24 Musical icons that Shine through History


Elvis Presley
The Beatles
Bob Dylan
Jimi Hendrix
Jerry Garcia
Mick Jagger and Keith Richards
Jim Morrison
Janis Joplin
Joni Mitchell
Jimmy Page and Robert Plant
Pete Townsend
Bob Marley
Eric Clapton
Carlos Santana
David Bowie
Bruce Springsteen
Chrissie Hynde
Kurt Cobain

Author: Kathleen Krull
Illustrator: Stephen Alcorn
Editor: Alessandra Balzer
Reading level: Ages 9-12
Edition: Hardcover
Hardcover: 48 pages
Publisher: Hyperion Press; (November 2003)
ISBN: 0786819502



Twenty-four of the greatest icons of rock 'n' roll are celebrated with mini-biographies and colorful relief-block prints. Readers will learn intriguing new information about the singers and bands through behind-the-scenes stories, facts, figures and entertaining anecdotes. And where the words leave off, the bold and stricking portraits by celebrated artist Stephen Alcorn complete the picture, bringing the stars to life. For old and new fans alike, The Book of Rock Stars is a music lover's dream.

-The Publisher


Kathleen Krull, author of several well-received books, has produced a collection of brief biographies of 24 contemporary artists who she feels were truly innovators or daring experimenters. Subjects range from Bob Marley to Joni Mitchell to Chrissie Hynde to Kurt Cobain. In her introduction she warns that many of her subjects are not ideal role models, in that their lifestyles may dismay some parents, but maintains that their music can still thrill us. Most entries are one solid page of text (The Beatles merit four). The essays face Stephen Alcorn's original full-page illustrations featuring striking block-print graphics. Bold fonts and vibrant colorshighlight the articles, which outline basic facts, provide justifications for inclusion in this selct group, and trace musical influences and artistic development. The tone is irreverent and energetic, and may help expand reader's vocabularies. The work's visual appeal is extended through the "Further Reading" section, which color codes sources according to reading, surfing and listening modes. While not a primary resource tool, this light-hearted offering will compliment standard biographical resources. Collections that serve clientele with proven interest in this topic should expect this exhilarating offering to fly off library shelves, and may want to consider multiple copies. RECOMMENDED.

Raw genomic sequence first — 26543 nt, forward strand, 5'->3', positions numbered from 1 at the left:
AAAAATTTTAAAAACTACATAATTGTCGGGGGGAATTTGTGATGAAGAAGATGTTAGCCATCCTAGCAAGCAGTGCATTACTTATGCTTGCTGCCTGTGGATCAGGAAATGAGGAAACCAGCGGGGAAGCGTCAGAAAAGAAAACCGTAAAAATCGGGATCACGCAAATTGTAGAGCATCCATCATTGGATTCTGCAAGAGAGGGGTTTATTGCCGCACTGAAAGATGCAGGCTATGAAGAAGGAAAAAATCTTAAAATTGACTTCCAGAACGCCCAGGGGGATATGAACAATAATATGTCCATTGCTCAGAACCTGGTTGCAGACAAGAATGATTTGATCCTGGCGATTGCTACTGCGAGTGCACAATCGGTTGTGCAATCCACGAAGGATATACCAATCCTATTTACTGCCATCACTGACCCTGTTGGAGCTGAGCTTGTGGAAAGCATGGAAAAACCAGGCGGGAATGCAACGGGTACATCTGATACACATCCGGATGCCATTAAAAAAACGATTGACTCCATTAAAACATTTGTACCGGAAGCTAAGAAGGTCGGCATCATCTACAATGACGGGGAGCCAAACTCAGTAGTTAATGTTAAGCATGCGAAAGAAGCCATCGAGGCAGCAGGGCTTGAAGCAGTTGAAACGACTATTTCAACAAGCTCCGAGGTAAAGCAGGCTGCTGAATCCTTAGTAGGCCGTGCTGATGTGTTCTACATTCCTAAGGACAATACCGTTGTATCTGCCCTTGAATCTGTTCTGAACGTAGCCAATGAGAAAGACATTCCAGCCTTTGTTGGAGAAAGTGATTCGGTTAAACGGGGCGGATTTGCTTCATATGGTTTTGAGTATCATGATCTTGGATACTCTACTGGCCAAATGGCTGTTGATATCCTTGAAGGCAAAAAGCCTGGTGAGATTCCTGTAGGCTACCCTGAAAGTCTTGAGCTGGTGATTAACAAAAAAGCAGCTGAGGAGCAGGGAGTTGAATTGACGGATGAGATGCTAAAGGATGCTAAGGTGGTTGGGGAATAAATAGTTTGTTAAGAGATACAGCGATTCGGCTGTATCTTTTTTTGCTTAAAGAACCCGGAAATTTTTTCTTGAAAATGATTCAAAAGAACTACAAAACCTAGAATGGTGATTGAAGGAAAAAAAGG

-Kathleen McBroom
(Media Specialist, Dearborn Public Schools, Dearborn Michigan; LIBRARY MEDIA CONNECTION; February, 2004